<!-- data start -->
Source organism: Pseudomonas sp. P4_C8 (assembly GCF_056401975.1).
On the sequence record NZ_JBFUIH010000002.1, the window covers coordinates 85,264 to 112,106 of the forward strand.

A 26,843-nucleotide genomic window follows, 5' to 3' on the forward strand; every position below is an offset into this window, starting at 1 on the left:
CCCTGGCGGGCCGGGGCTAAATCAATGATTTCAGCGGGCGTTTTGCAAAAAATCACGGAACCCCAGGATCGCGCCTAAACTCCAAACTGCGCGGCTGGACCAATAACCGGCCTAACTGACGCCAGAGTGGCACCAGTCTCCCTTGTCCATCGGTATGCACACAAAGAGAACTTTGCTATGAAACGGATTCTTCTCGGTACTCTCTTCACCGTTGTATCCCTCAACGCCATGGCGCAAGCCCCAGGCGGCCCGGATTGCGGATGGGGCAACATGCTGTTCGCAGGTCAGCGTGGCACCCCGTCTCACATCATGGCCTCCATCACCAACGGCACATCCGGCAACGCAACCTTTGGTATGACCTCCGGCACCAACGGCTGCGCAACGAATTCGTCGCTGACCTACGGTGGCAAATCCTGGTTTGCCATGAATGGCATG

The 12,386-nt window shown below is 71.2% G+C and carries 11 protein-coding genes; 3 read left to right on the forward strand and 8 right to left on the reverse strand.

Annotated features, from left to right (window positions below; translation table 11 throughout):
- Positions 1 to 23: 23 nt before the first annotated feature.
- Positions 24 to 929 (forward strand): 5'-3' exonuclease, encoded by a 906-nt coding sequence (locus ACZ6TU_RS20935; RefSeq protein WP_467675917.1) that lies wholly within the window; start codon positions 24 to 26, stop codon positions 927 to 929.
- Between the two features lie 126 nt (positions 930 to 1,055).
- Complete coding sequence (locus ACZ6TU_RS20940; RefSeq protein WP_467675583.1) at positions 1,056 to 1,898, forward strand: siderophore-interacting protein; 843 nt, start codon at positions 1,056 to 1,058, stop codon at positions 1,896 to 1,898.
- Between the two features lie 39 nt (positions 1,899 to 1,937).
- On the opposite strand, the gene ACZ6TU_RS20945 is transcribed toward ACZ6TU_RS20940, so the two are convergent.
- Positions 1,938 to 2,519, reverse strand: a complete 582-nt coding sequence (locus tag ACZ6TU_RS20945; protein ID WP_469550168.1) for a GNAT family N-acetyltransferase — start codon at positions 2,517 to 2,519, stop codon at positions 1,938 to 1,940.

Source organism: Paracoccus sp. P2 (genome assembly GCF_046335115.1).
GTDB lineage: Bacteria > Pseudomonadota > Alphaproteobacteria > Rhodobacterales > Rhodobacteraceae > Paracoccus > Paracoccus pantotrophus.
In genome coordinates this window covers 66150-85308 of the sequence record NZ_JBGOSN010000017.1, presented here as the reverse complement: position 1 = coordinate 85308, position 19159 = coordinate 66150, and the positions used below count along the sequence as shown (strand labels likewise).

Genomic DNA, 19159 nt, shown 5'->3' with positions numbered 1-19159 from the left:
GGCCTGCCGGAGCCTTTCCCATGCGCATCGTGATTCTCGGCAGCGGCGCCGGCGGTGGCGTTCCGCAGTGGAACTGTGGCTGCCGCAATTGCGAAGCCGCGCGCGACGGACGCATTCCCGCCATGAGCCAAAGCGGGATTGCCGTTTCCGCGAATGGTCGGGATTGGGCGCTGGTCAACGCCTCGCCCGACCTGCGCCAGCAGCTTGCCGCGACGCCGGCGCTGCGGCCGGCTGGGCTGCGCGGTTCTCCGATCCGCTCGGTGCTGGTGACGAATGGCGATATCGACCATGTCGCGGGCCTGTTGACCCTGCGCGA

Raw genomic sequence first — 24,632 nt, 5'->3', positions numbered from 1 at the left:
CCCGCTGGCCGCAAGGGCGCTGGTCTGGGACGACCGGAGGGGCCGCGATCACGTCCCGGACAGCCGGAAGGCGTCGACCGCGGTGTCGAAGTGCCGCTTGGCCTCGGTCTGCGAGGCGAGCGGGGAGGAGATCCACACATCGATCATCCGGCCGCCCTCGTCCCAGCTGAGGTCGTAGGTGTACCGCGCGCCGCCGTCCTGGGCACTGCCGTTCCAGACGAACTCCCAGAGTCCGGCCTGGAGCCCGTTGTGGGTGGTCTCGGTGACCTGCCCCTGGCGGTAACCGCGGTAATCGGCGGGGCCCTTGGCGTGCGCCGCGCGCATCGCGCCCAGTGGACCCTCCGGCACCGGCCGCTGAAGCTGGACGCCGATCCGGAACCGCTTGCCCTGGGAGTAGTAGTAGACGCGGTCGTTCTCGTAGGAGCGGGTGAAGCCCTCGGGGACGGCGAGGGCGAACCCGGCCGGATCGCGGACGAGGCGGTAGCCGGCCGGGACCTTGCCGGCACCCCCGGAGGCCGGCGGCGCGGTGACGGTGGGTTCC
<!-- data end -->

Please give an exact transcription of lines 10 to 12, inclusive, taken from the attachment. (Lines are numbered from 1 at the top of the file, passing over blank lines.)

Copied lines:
- Complete coding sequence (locus ACZ6TU_RS20940; RefSeq protein WP_467675583.1) at positions 1,056 to 1,898, forward strand: siderophore-interacting protein; 843 nt, start codon at positions 1,056 to 1,058, stop codon at positions 1,896 to 1,898.
- Between the two features lie 39 nt (positions 1,899 to 1,937).
- On the opposite strand, the gene ACZ6TU_RS20945 is transcribed toward ACZ6TU_RS20940, so the two are convergent.